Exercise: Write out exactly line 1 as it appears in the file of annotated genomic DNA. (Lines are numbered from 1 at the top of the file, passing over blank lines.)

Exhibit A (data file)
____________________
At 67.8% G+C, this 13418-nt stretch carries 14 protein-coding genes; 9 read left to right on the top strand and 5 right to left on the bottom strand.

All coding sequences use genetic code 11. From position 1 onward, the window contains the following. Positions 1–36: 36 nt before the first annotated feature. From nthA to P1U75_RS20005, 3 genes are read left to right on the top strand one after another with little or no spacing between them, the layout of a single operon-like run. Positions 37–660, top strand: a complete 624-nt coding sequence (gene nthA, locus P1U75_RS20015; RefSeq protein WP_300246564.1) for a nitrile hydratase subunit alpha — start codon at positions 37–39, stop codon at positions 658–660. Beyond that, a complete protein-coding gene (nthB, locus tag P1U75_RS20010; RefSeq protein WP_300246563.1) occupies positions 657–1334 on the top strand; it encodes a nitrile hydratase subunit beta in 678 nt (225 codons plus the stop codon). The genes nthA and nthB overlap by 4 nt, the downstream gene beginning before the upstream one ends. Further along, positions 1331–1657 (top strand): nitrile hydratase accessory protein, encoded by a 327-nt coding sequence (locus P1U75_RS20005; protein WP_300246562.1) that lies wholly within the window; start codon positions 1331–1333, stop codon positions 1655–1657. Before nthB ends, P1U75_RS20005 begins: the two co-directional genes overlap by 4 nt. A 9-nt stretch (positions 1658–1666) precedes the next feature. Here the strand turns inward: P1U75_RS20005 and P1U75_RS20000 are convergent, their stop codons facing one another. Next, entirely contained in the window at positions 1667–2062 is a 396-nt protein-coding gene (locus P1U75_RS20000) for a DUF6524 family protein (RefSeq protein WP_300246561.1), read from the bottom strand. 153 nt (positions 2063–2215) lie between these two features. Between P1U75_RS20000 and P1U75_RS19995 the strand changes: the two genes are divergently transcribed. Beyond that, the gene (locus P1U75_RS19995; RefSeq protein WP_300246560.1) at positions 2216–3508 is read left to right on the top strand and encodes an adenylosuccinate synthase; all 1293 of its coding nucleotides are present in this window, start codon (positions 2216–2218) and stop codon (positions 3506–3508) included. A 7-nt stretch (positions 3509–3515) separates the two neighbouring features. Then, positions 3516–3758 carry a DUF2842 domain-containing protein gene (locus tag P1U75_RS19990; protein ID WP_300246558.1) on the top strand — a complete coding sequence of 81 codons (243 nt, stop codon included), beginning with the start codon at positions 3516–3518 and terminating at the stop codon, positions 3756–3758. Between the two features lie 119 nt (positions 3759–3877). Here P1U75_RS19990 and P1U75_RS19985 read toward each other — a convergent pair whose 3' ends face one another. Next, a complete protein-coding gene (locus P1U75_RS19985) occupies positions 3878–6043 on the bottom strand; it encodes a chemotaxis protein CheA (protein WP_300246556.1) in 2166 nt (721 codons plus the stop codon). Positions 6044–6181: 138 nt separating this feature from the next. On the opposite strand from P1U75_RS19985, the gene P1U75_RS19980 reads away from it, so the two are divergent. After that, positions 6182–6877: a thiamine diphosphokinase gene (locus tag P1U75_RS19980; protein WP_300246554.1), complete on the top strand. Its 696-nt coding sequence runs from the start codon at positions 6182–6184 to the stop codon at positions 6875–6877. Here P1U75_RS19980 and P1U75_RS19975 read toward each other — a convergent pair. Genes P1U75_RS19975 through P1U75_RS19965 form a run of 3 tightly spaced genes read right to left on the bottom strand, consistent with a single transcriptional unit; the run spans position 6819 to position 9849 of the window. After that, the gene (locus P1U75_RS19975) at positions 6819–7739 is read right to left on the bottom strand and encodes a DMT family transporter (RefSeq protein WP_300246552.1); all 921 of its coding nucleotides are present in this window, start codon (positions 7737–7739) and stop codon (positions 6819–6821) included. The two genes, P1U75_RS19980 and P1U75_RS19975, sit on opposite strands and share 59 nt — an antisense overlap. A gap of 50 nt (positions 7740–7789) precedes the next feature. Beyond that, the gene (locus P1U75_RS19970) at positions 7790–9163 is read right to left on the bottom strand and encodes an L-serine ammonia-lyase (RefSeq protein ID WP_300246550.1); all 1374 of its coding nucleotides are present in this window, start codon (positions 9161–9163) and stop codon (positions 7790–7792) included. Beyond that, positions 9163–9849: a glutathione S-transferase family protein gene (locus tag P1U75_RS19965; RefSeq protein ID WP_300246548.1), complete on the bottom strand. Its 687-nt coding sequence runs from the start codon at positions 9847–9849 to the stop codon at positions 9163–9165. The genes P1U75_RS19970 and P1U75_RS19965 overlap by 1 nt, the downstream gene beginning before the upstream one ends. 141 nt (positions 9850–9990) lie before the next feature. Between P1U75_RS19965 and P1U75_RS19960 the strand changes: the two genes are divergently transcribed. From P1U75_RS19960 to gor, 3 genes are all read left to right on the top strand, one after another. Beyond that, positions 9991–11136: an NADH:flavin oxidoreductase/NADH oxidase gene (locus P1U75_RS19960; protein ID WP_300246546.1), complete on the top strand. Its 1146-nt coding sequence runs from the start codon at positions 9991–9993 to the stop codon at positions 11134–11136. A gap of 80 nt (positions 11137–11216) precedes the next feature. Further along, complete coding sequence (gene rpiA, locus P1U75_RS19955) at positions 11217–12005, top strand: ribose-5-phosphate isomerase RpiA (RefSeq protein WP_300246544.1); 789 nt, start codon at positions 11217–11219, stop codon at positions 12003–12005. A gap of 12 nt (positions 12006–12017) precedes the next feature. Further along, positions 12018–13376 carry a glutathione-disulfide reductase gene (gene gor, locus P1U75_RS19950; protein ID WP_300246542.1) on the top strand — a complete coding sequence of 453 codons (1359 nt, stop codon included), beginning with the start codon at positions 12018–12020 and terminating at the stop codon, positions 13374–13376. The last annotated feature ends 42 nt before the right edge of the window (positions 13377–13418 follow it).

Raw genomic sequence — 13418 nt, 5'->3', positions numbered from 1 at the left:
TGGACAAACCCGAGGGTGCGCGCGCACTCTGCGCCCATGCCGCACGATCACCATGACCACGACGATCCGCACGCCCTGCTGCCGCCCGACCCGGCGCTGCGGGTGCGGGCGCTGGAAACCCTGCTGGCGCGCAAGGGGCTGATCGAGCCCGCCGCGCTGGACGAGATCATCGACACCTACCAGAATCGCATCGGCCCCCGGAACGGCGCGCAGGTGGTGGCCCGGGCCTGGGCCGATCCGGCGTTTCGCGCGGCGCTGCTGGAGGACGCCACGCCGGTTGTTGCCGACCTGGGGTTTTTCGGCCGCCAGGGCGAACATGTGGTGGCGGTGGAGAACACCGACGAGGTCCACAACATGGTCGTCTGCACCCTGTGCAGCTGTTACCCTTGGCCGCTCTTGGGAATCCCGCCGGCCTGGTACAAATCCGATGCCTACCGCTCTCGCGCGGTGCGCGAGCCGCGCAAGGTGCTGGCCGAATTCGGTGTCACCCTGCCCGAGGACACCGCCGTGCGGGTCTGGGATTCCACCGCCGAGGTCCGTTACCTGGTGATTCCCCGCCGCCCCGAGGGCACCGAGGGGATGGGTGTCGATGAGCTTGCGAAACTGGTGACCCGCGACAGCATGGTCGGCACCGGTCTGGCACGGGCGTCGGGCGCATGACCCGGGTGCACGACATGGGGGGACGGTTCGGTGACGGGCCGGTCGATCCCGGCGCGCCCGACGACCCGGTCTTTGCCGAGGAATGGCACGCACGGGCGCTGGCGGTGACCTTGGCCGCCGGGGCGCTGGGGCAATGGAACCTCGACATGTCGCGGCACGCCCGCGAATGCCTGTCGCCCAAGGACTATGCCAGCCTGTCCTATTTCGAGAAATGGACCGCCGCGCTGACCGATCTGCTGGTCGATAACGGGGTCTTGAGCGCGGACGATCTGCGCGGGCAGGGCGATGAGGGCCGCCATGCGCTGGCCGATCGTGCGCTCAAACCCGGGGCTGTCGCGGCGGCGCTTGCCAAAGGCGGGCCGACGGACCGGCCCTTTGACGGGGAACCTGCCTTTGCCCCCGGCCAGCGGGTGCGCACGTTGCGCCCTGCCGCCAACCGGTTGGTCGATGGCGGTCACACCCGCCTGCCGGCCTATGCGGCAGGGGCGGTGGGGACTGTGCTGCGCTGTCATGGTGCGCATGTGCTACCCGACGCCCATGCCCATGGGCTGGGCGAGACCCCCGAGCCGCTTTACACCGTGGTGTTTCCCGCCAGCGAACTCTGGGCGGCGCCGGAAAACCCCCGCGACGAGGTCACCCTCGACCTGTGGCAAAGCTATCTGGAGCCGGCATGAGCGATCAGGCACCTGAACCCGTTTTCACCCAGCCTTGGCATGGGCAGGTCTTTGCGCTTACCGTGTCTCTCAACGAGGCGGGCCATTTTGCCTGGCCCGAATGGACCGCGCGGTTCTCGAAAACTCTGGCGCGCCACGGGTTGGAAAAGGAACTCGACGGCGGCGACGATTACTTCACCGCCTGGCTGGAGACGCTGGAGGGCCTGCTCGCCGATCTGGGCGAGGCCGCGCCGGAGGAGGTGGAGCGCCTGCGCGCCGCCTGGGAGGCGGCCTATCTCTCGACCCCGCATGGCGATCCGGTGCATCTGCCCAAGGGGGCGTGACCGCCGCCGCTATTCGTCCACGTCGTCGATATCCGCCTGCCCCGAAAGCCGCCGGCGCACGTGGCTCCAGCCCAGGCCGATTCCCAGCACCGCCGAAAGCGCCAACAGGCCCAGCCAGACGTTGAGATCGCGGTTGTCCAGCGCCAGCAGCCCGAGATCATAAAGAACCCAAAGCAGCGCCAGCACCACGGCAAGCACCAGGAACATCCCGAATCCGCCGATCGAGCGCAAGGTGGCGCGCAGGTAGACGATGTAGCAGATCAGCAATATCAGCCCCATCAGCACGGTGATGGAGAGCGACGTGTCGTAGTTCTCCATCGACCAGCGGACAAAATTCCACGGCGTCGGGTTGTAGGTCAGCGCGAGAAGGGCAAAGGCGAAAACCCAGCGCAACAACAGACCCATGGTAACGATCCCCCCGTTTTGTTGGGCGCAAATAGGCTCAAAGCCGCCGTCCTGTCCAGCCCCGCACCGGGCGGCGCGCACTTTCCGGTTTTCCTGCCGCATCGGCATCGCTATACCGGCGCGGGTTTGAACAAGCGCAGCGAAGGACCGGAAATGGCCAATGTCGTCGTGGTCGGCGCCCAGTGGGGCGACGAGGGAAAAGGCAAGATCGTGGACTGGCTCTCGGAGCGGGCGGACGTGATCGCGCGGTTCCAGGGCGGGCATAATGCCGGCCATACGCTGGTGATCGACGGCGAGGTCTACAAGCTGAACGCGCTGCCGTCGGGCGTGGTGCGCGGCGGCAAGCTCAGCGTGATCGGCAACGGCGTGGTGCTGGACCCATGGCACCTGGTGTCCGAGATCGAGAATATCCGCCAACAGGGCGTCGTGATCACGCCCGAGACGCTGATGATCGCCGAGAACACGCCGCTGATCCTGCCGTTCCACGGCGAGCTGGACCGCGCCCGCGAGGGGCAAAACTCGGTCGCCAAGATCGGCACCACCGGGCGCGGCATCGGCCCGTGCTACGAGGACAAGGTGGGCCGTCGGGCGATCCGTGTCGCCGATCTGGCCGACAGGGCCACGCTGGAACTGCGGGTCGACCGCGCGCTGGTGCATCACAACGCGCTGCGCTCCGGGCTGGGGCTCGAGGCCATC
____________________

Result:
At 67.8% G+C, this 13418-nt stretch carries 14 protein-coding genes; 9 read left to right on the top strand and 5 right to left on the bottom strand.